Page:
Despite this, wives don't have any real power within the gang. In her thesis, criminology academic Rie Alkemade, points out: “Unlike Western mafia wives, Yakuza wives remain outside the sphere of criminal activity in this organised crime structure, remaining in the passive emotionally and financially supportive role.”
The Yakuza Code of Ethics prohibits anything that may be considered an indecent act, or an act that goes against Ninkyodo (Chivalry). Reasoning - The Yakuza were known as the chivalrous organization of their community. The whole purpose of the Yakuza was to serve their own form of justice.
Japan's yakuza are putting away their weapons after an unprecedented death sentence was passed on a crime boss. Gangs affiliated with the Yamaguchi-gumi, the country's biggest crime organisation, have been ordered not to use guns “in public” after the conviction of the head of a rival crime group.
A Japanese organized crime group known as yakuza has been in existence for more than 300 years; the group can be traced back to as early as 1612 when group members began to attract the attention of local officials due to their odd clothing, haircuts, and behavior.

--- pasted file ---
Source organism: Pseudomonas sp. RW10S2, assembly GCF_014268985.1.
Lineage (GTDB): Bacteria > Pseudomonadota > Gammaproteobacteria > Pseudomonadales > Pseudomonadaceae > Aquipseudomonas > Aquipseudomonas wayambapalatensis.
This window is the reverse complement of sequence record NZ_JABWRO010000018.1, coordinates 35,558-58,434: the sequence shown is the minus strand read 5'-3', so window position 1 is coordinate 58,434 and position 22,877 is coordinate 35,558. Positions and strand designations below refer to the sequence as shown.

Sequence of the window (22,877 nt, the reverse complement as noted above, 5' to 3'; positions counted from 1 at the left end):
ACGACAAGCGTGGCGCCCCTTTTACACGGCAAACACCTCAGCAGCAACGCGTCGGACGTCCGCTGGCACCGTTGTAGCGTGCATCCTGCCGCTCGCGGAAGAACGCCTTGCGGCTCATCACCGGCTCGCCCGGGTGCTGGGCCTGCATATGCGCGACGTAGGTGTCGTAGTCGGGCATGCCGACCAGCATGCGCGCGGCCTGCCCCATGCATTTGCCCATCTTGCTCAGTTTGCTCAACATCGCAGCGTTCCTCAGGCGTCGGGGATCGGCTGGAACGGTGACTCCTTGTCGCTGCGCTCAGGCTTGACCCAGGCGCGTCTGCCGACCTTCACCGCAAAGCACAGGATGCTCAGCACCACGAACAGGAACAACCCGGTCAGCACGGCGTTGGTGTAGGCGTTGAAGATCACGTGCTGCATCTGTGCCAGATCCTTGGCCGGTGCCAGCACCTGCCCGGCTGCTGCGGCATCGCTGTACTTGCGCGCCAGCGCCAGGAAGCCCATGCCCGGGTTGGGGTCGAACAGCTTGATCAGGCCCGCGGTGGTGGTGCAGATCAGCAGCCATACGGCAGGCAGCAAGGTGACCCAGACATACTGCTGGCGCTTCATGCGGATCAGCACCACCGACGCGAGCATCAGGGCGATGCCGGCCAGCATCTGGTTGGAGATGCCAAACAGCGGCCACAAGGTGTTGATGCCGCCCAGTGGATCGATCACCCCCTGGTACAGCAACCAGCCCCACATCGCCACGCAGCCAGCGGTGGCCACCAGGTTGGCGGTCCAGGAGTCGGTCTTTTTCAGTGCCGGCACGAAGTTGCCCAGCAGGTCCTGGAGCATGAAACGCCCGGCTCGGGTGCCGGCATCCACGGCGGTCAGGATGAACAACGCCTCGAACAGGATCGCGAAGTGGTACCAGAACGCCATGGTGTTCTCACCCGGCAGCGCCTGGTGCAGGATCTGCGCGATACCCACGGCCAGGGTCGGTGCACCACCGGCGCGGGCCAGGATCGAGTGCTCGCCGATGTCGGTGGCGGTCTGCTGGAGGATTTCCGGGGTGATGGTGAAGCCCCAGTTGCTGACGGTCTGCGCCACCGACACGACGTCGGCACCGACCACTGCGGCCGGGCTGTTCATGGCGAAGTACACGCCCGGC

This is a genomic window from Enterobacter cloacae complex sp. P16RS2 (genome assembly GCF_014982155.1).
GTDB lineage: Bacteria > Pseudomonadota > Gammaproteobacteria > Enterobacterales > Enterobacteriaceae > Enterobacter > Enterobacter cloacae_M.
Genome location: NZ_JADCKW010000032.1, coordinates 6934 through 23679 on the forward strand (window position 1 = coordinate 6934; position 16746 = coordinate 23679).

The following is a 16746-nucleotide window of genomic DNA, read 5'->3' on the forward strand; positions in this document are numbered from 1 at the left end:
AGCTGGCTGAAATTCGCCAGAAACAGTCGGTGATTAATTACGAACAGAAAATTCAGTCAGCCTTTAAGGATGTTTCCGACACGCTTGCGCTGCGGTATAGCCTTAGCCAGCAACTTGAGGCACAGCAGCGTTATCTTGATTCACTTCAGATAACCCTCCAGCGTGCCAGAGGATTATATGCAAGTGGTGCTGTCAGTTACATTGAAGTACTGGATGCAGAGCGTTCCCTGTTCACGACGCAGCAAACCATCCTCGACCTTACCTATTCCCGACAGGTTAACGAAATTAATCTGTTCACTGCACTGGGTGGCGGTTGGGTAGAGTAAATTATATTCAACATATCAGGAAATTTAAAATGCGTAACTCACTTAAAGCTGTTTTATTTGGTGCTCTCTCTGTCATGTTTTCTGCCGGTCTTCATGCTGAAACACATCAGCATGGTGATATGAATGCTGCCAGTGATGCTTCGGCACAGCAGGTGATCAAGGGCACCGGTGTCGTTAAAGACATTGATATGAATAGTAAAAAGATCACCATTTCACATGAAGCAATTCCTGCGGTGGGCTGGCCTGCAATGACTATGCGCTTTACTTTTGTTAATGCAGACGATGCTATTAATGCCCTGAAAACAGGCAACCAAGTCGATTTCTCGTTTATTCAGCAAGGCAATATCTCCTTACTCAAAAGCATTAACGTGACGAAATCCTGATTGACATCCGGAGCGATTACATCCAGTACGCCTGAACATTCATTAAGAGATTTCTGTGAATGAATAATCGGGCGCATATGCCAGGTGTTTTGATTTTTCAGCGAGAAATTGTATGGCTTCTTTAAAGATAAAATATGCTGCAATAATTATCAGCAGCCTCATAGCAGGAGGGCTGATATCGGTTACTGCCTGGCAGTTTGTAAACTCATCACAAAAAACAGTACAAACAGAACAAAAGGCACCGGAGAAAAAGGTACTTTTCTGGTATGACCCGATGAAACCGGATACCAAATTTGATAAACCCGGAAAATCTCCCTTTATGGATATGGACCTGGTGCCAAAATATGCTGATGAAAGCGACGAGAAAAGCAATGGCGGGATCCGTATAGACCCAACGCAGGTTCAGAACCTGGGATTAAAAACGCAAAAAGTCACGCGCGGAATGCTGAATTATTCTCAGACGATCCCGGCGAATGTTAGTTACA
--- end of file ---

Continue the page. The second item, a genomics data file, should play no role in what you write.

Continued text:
The values and social organization of yakuza are usually very conservative. They profess the traditional values such as loyalty to their boss, which they express by slicing off the tip of a finger, and strong nationalism.
In the United States, the Yakuza has been known to be involved in money laundering and drug trafficking. To date, OFAC has designated 21 individuals, 5 criminal syndicates, 2 subsidiary gangs, and 2 companies associated with the Yakuza.
The yakuza mainly make their living through unlawful b usinesses, such as gambling, drugs, prostitution and loan-sharking. Most of the money comes from gambling, most often from dice games. Each group has its own gambling room, which is usually behind a bar or restaurant.
Crime tendency in Japan
In 2019, after 17 consecutive years of decrease, the crime rate was 593.3 cases per 100,000 inhabitants. The most frequently occurring crime in the nation has continued to be theft, making up more than 70 percent of the recorded cases.